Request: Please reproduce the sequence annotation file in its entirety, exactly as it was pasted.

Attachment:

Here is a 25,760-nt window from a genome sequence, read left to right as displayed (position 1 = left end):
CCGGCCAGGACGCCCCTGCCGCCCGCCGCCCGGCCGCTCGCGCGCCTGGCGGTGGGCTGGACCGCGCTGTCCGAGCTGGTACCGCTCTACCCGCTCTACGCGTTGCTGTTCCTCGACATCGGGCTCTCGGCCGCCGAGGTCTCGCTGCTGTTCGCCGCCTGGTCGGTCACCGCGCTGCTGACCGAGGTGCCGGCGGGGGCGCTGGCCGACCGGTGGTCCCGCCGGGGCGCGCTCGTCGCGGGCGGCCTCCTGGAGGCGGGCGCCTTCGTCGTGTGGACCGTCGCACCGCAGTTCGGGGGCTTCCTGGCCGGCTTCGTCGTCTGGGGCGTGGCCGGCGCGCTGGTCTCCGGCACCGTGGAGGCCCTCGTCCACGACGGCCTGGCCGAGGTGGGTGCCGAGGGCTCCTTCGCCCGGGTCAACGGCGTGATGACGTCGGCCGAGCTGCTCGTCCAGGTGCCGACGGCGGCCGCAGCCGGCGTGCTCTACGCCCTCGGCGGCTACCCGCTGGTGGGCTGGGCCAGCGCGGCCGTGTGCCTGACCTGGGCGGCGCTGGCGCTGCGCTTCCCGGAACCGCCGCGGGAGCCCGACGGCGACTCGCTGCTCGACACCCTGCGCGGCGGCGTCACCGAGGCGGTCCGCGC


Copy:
Here is a 25,760-nt window from a genome sequence, read left to right as displayed (position 1 = left end):
CCGGCCAGGACGCCCCTGCCGCCCGCCGCCCGGCCGCTCGCGCGCCTGGCGGTGGGCTGGACCGCGCTGTCCGAGCTGGTACCGCTCTACCCGCTCTACGCGTTGCTGTTCCTCGACATCGGGCTCTCGGCCGCCGAGGTCTCGCTGCTGTTCGCCGCCTGGTCGGTCACCGCGCTGCTGACCGAGGTGCCGGCGGGGGCGCTGGCCGACCGGTGGTCCCGCCGGGGCGCGCTCGTCGCGGGCGGCCTCCTGGAGGCGGGCGCCTTCGTCGTGTGGACCGTCGCACCGCAGTTCGGGGGCTTCCTGGCCGGCTTCGTCGTCTGGGGCGTGGCCGGCGCGCTGGTCTCCGGCACCGTGGAGGCCCTCGTCCACGACGGCCTGGCCGAGGTGGGTGCCGAGGGCTCCTTCGCCCGGGTCAACGGCGTGATGACGTCGGCCGAGCTGCTCGTCCAGGTGCCGACGGCGGCCGCAGCCGGCGTGCTCTACGCCCTCGGCGGCTACCCGCTGGTGGGCTGGGCCAGCGCGGCCGTGTGCCTGACCTGGGCGGCGCTGGCGCTGCGCTTCCCGGAACCGCCGCGGGAGCCCGACGGCGACTCGCTGCTCGACACCCTGCGCGGCGGCGTCACCGAGGCGGTCCGCGC